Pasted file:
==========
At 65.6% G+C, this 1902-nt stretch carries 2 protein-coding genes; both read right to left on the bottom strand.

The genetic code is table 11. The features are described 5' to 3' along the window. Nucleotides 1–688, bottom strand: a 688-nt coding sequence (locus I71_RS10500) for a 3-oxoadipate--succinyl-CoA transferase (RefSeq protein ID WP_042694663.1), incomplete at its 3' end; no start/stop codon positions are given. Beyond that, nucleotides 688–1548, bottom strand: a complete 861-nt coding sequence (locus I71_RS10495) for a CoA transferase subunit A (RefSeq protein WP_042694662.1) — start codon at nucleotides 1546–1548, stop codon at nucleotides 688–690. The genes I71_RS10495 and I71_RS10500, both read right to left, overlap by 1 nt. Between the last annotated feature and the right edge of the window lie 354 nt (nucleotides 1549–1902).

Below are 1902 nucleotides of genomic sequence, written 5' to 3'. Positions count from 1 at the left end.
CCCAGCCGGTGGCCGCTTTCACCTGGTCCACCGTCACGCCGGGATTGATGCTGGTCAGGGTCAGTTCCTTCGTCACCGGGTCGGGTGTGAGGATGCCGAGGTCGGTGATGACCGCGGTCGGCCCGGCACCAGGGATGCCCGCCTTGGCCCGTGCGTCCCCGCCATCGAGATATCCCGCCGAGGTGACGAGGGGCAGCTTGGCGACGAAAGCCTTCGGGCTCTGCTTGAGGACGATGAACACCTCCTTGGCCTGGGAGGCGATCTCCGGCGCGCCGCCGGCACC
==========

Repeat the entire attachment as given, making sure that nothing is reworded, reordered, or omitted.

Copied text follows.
At 65.6% G+C, this 1902-nt stretch carries 2 protein-coding genes; both read right to left on the bottom strand.

The genetic code is table 11. The features are described 5' to 3' along the window. Nucleotides 1–688, bottom strand: a 688-nt coding sequence (locus I71_RS10500) for a 3-oxoadipate--succinyl-CoA transferase (RefSeq protein ID WP_042694663.1), incomplete at its 3' end; no start/stop codon positions are given. Beyond that, nucleotides 688–1548, bottom strand: a complete 861-nt coding sequence (locus I71_RS10495) for a CoA transferase subunit A (RefSeq protein WP_042694662.1) — start codon at nucleotides 1546–1548, stop codon at nucleotides 688–690. The genes I71_RS10495 and I71_RS10500, both read right to left, overlap by 1 nt. Between the last annotated feature and the right edge of the window lie 354 nt (nucleotides 1549–1902).

Below are 1902 nucleotides of genomic sequence, written 5' to 3'. Positions count from 1 at the left end.
CCCAGCCGGTGGCCGCTTTCACCTGGTCCACCGTCACGCCGGGATTGATGCTGGTCAGGGTCAGTTCCTTCGTCACCGGGTCGGGTGTGAGGATGCCGAGGTCGGTGATGACCGCGGTCGGCCCGGCACCAGGGATGCCCGCCTTGGCCCGTGCGTCCCCGCCATCGAGATATCCCGCCGAGGTGACGAGGGGCAGCTTGGCGACGAAAGCCTTCGGGCTCTGCTTGAGGACGATGAACACCTCCTTGGCCTGGGAGGCGATCTCCGGCGCGCCGCCGGCACC